After a 0-3 start, the Los Angeles Lakers earned their first win of the season as they drubbed the also win-less Detroit Pistons at Staples Center 108-79. Dwight Howard had 28 points on 12-14 shooting. Kobe Bryant added 15 points and 8 assists. The Lakers offense looked as if it found it’s mojo. The defense was swarming and overwhelmed Detroit, making them shoot 35% from the field. And everyone was saying that the Lakers looked to have turned the corner and were on their way to putting together a winning streak.
Someone forgot to tell this to the Utah Jazz.
The Jazz, having an identical season record to the Lakers, let it be known from tip-off that they were going to be the team walking out victorious as they dropped the Lakers to 1-4 with a 95-86 win. This isn’t the dominant, championship calibar start that a team casting the likes of Dwight Howard, Kobe Bryant and Pau Gasol was supposed to get off to. This was a team built to run over any and all comers that dared come across the Purple and Gold and bring the Larry O’Brien trophy back to Tinsel Town. Instead, Los Angeles most beloved team sits in the cellar of the Western Conference.
When it was first announced that Antawan Jamison was coming to Los Angeles, a lot of fans were excited, and with good reason. In his previous stints in Golden State (1998-2003), Dallas (03-04), Washington (04-09, 09-10), and Cleveland (09-10, 10-12), he was a solid, veteran leader who remainded professional, even in some losing situations. His coming to the Lakers franchise meant that they would have a go-to scorer off the bench who could average between 15-17 points/game.
Jamison, in his previous 14 seasons, has posted averages of 19 points and 5 rebounds per game. However, so far this season, he has had quite the struggle getting adjusted to his new teammates and, ironically enough, the Princeton offense, a system he flourished in during his stay in Washington.
“I know the spots I need to be at, but you can’t just have one guy that knows where to be. You have to be on a string offensively.”
While fans and critics have been hard on him, they haven’t been the toughest so far:
“It’s my kids, my mom,” Jamison said. “The coaches, they know what they want me to do. Coach has tried to get me on the box a little bit more in the past game or two. It’s going to take time.”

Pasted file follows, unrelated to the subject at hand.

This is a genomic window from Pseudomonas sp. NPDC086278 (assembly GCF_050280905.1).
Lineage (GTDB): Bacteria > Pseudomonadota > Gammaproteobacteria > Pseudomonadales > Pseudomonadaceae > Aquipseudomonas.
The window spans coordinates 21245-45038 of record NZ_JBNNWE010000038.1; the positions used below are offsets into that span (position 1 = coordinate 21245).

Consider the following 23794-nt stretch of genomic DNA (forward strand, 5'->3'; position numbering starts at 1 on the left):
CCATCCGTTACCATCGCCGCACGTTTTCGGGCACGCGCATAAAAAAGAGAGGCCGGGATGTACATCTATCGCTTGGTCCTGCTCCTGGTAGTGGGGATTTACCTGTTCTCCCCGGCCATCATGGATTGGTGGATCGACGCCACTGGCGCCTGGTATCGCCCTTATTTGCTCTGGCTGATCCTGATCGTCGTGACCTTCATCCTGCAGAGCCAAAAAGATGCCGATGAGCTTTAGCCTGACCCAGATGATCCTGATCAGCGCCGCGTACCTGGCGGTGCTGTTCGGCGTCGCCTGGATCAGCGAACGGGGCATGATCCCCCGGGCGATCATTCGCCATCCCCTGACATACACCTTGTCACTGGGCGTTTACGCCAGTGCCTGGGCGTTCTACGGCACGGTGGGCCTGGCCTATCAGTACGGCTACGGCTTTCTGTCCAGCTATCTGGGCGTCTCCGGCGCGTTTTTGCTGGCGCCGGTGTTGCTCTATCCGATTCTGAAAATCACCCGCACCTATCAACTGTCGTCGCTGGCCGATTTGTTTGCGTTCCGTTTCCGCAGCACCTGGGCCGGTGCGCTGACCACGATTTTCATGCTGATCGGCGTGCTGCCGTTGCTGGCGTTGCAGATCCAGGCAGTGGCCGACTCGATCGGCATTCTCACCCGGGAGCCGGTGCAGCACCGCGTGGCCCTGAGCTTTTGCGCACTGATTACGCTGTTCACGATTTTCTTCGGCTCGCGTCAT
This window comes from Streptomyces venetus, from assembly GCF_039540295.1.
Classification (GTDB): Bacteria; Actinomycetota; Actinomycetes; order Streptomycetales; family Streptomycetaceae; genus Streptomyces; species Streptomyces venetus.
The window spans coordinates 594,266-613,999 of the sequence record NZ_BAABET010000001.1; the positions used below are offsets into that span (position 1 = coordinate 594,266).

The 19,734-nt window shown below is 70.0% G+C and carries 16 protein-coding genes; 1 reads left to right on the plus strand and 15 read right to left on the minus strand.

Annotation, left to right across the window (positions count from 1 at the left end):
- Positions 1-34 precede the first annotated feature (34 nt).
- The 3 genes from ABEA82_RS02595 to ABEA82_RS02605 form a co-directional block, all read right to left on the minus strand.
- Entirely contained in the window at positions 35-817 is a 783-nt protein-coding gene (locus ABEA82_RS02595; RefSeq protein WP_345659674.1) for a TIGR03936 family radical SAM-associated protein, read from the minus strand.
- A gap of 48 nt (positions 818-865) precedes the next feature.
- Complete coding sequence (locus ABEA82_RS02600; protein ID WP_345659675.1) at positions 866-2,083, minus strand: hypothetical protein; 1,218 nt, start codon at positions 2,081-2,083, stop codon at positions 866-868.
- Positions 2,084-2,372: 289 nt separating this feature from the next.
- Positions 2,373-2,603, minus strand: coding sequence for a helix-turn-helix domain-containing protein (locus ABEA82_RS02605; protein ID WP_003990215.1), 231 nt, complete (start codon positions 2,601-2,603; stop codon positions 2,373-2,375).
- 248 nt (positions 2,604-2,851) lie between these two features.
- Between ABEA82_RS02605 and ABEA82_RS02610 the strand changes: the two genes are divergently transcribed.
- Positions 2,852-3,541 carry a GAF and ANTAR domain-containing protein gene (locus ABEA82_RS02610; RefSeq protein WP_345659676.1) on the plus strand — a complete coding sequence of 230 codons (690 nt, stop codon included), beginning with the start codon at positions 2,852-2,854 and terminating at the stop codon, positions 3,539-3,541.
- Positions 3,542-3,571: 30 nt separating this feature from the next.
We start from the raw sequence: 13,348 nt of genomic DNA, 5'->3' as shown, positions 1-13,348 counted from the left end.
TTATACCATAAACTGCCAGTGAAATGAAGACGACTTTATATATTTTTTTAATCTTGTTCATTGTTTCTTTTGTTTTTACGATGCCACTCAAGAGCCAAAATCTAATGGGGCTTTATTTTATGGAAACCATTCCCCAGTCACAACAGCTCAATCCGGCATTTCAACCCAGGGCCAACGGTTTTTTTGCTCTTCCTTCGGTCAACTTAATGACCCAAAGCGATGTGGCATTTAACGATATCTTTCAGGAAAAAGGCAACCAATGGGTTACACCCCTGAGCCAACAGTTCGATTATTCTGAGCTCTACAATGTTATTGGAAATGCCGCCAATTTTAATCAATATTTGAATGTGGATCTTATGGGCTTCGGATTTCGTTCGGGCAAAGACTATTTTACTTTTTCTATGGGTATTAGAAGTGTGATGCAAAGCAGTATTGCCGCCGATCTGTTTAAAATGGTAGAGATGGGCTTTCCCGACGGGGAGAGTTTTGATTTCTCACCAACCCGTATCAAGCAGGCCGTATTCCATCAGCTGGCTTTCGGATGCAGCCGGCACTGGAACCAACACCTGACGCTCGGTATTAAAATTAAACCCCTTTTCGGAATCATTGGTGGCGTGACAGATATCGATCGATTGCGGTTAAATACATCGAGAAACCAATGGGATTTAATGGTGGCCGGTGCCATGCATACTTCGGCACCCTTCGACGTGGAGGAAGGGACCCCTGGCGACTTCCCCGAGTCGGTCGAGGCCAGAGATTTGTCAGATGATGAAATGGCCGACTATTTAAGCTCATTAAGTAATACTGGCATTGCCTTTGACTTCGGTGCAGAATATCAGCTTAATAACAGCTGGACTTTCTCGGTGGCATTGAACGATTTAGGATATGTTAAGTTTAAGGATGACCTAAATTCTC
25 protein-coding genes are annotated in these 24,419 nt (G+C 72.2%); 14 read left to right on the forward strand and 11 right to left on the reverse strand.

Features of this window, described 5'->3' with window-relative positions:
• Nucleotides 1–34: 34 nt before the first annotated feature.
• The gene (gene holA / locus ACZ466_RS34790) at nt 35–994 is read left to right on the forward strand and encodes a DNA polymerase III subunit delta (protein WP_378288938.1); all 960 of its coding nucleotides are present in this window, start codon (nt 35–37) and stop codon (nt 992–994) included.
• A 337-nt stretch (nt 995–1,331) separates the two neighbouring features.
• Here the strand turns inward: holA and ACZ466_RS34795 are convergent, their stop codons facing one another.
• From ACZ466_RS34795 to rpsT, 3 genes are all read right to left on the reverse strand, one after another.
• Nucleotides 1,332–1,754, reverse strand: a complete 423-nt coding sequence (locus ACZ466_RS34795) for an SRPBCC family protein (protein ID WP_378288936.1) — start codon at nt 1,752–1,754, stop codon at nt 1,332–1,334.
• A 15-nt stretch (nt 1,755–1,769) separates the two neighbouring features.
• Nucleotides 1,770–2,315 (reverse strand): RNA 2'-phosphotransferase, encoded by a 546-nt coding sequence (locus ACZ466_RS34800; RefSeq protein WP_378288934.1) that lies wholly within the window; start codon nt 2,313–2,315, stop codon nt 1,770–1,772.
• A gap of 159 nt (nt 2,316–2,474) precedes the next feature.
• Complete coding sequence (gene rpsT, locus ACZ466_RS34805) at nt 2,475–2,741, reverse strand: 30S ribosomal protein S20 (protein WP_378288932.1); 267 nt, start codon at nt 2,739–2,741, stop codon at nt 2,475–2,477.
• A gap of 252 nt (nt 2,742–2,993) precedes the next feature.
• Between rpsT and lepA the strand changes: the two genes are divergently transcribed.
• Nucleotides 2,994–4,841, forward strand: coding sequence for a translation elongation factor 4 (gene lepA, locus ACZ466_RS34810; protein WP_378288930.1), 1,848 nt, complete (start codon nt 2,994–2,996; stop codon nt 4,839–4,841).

This season, Jamison has averaged 4/4 in just over 16 minutes per game. This isn’t the production that everyone was hoping for, but Jamison has remained level-headed about the slow start.
Somewhere Andrew Bynum is chuckling and slapping his surgically repaired knees.
Just a few games into the season and fans are wishing David Stern had blocked the Steve Nash deal.
The offense is looking more junior college than Ivy League, and the only thing that’s consistent is their inability to defend point guards.
This truly is the worst Lakers team of all-time.
When you can play with your starting back-court on NBA Live ’98 for Sega Genesis, and your two best bench players are named Antwan and Jodie, you’re in trouble.
Twitter followers are beginning to call for the removal of Mike Brown at a rate that mirrors the rise of the Tea-Party in 2010. Thus far the reserves have been so anemic, it is glaring that the Lakers were robbed by relinquishing Josh McRoberts to the Orlando Magic.
Jerry Buss is actually happy that a majority of people can’t watch these Lakers games. The executives at Time Warner must have hired consultants from Solyndra when they decided to pay mega-bucks for this pathetic mess.
You’d have to reach back 34 years to find a Lakers team that started 0-3. But the 2012-2013 installment has joined history, putting to rest early any speculation about matching or eclipsing the Chicago Bulls 72-10 record.
Even Chucky Atkins and the 34-48 hapless 2005 Lakers got one out of the first three. This team is so bad that people are speculating Tim Leiweke foresaw this coming and decided to sell AEG.
The Los Angeles Lakers started the 2011-12 season with Devin Ebanks at the starting small forward position, which was a surprising move to many people since it meant that the former defensive player of the year, Metta World Peace, would be demoted to the bench. The idea was to get World Peace more involved in the offense, which was obviously a hard thing to do as a starter while sharing the court with names like Kobe Bryant, Pau Gasol and Andrew Bynum, back then.
Coming from the bench, MWP was to be mainly responsible for scoring points in the second unit, which was briefly nicknamed as the “Peace Squad”. Instead, Metta’s awful performance offensively to start the season, which lasted until late in the NBA calendar, squashed head coach Mike Brown’s idea prematurely and Peace was quickly inserted back in the starting lineup.
A year after, coach Brown might be turning to the same direction once again. As reported by the L.A. Times, World Peace will likely be used as a backup shooting guard in the upcoming games, which would give Devin Ebanks more minutes with the starting group.